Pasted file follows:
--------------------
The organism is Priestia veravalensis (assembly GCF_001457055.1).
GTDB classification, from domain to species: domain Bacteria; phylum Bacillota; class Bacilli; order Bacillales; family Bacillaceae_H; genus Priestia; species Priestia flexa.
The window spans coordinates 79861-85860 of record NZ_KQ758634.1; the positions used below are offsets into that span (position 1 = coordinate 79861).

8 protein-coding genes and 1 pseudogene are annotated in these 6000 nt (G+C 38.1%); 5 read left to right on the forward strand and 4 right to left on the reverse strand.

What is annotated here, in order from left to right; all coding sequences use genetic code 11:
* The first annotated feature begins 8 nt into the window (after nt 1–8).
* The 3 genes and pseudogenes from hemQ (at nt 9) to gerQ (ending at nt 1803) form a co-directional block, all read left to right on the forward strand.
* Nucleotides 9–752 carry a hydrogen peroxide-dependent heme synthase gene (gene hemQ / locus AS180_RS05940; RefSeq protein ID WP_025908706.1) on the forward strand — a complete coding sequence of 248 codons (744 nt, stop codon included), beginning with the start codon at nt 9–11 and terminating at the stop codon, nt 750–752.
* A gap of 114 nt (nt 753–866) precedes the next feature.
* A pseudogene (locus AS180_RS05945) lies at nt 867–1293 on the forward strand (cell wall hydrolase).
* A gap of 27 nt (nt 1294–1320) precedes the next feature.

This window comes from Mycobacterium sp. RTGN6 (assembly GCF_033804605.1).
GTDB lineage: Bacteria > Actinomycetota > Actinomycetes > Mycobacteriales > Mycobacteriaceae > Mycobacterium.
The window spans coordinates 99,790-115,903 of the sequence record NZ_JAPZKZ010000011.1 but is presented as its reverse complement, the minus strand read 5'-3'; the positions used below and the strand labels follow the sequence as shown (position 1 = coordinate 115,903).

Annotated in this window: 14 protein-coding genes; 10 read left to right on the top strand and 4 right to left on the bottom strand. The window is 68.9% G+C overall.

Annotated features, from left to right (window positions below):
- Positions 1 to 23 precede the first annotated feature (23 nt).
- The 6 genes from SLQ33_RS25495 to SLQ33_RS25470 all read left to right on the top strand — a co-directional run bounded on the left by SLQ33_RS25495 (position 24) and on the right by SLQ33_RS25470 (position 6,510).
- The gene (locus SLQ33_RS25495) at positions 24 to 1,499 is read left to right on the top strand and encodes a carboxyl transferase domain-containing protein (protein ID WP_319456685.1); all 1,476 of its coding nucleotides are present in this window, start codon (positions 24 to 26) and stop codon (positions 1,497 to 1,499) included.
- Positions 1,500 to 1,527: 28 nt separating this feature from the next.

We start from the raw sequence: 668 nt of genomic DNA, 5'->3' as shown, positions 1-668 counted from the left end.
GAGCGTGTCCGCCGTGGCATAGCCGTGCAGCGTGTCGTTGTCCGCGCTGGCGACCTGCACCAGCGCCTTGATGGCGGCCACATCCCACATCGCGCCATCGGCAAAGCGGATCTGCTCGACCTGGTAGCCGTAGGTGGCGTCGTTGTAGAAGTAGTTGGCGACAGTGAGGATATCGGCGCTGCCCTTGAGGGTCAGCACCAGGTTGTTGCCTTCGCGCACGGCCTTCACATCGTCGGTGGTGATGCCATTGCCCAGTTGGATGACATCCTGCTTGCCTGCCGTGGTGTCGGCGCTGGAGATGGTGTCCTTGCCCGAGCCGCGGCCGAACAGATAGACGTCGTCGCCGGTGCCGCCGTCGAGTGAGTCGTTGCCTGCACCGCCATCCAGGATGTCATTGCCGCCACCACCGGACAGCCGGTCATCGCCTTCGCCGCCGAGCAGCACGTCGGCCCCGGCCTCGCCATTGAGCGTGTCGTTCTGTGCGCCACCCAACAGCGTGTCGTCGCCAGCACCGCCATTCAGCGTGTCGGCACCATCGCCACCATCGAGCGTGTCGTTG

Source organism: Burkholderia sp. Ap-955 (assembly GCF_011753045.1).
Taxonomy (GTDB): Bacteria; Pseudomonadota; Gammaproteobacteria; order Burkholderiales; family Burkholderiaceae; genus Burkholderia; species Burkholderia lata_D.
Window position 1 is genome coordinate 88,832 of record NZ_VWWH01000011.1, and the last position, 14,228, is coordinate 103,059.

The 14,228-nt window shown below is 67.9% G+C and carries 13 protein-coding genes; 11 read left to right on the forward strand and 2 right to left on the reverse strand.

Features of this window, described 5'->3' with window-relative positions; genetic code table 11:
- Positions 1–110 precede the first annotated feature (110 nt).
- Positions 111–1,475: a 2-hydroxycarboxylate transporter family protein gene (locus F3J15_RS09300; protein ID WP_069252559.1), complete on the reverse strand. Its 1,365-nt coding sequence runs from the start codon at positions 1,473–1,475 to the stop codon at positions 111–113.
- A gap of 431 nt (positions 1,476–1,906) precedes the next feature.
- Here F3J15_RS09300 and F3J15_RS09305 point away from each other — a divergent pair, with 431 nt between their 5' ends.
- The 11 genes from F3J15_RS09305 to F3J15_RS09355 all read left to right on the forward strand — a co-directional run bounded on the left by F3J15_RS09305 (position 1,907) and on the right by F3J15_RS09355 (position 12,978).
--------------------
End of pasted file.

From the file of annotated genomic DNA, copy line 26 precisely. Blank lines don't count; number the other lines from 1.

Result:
The 14,228-nt window shown below is 67.9% G+C and carries 13 protein-coding genes; 11 read left to right on the forward strand and 2 right to left on the reverse strand.